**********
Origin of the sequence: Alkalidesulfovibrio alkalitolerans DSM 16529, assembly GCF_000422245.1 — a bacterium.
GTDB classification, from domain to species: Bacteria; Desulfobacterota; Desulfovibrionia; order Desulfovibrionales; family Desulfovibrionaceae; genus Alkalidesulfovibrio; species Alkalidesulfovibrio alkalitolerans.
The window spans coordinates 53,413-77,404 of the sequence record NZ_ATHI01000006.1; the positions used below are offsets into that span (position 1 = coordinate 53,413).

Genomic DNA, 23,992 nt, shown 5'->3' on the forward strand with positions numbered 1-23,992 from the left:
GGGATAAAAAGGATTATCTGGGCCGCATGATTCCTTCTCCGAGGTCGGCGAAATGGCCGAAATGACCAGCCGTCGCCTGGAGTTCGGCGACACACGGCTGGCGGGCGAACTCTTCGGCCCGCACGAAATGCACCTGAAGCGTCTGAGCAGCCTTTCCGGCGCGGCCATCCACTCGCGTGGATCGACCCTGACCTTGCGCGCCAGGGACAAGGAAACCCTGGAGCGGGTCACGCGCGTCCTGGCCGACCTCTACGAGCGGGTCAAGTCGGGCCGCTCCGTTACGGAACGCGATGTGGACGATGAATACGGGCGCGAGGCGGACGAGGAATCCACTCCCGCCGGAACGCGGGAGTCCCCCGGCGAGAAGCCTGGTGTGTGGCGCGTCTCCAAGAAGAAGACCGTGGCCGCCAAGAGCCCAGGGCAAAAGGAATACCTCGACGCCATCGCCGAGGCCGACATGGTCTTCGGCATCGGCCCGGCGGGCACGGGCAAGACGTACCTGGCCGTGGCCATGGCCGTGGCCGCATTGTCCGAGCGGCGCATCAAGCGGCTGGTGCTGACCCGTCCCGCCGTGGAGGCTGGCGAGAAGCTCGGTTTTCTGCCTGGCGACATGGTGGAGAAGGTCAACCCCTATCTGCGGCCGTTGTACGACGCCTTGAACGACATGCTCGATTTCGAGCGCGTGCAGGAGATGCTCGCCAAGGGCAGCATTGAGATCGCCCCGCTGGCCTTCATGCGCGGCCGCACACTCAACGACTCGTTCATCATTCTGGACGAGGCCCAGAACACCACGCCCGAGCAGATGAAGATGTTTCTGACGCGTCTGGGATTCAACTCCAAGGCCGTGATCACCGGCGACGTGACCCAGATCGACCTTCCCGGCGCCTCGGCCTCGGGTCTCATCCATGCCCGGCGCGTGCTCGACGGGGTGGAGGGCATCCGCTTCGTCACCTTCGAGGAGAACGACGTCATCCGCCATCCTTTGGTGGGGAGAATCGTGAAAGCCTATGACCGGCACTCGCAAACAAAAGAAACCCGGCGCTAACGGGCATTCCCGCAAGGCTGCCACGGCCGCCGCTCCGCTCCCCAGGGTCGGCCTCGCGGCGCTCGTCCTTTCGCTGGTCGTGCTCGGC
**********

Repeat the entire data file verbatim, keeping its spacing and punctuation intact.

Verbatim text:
Origin of the sequence: Alkalidesulfovibrio alkalitolerans DSM 16529, assembly GCF_000422245.1 — a bacterium.
GTDB classification, from domain to species: Bacteria; Desulfobacterota; Desulfovibrionia; order Desulfovibrionales; family Desulfovibrionaceae; genus Alkalidesulfovibrio; species Alkalidesulfovibrio alkalitolerans.
The window spans coordinates 53,413-77,404 of the sequence record NZ_ATHI01000006.1; the positions used below are offsets into that span (position 1 = coordinate 53,413).

Genomic DNA, 23,992 nt, shown 5'->3' on the forward strand with positions numbered 1-23,992 from the left:
GGGATAAAAAGGATTATCTGGGCCGCATGATTCCTTCTCCGAGGTCGGCGAAATGGCCGAAATGACCAGCCGTCGCCTGGAGTTCGGCGACACACGGCTGGCGGGCGAACTCTTCGGCCCGCACGAAATGCACCTGAAGCGTCTGAGCAGCCTTTCCGGCGCGGCCATCCACTCGCGTGGATCGACCCTGACCTTGCGCGCCAGGGACAAGGAAACCCTGGAGCGGGTCACGCGCGTCCTGGCCGACCTCTACGAGCGGGTCAAGTCGGGCCGCTCCGTTACGGAACGCGATGTGGACGATGAATACGGGCGCGAGGCGGACGAGGAATCCACTCCCGCCGGAACGCGGGAGTCCCCCGGCGAGAAGCCTGGTGTGTGGCGCGTCTCCAAGAAGAAGACCGTGGCCGCCAAGAGCCCAGGGCAAAAGGAATACCTCGACGCCATCGCCGAGGCCGACATGGTCTTCGGCATCGGCCCGGCGGGCACGGGCAAGACGTACCTGGCCGTGGCCATGGCCGTGGCCGCATTGTCCGAGCGGCGCATCAAGCGGCTGGTGCTGACCCGTCCCGCCGTGGAGGCTGGCGAGAAGCTCGGTTTTCTGCCTGGCGACATGGTGGAGAAGGTCAACCCCTATCTGCGGCCGTTGTACGACGCCTTGAACGACATGCTCGATTTCGAGCGCGTGCAGGAGATGCTCGCCAAGGGCAGCATTGAGATCGCCCCGCTGGCCTTCATGCGCGGCCGCACACTCAACGACTCGTTCATCATTCTGGACGAGGCCCAGAACACCACGCCCGAGCAGATGAAGATGTTTCTGACGCGTCTGGGATTCAACTCCAAGGCCGTGATCACCGGCGACGTGACCCAGATCGACCTTCCCGGCGCCTCGGCCTCGGGTCTCATCCATGCCCGGCGCGTGCTCGACGGGGTGGAGGGCATCCGCTTCGTCACCTTCGAGGAGAACGACGTCATCCGCCATCCTTTGGTGGGGAGAATCGTGAAAGCCTATGACCGGCACTCGCAAACAAAAGAAACCCGGCGCTAACGGGCATTCCCGCAAGGCTGCCACGGCCGCCGCTCCGCTCCCCAGGGTCGGCCTCGCGGCGCTCGTCCTTTCGCTGGTCGTGCTCGGC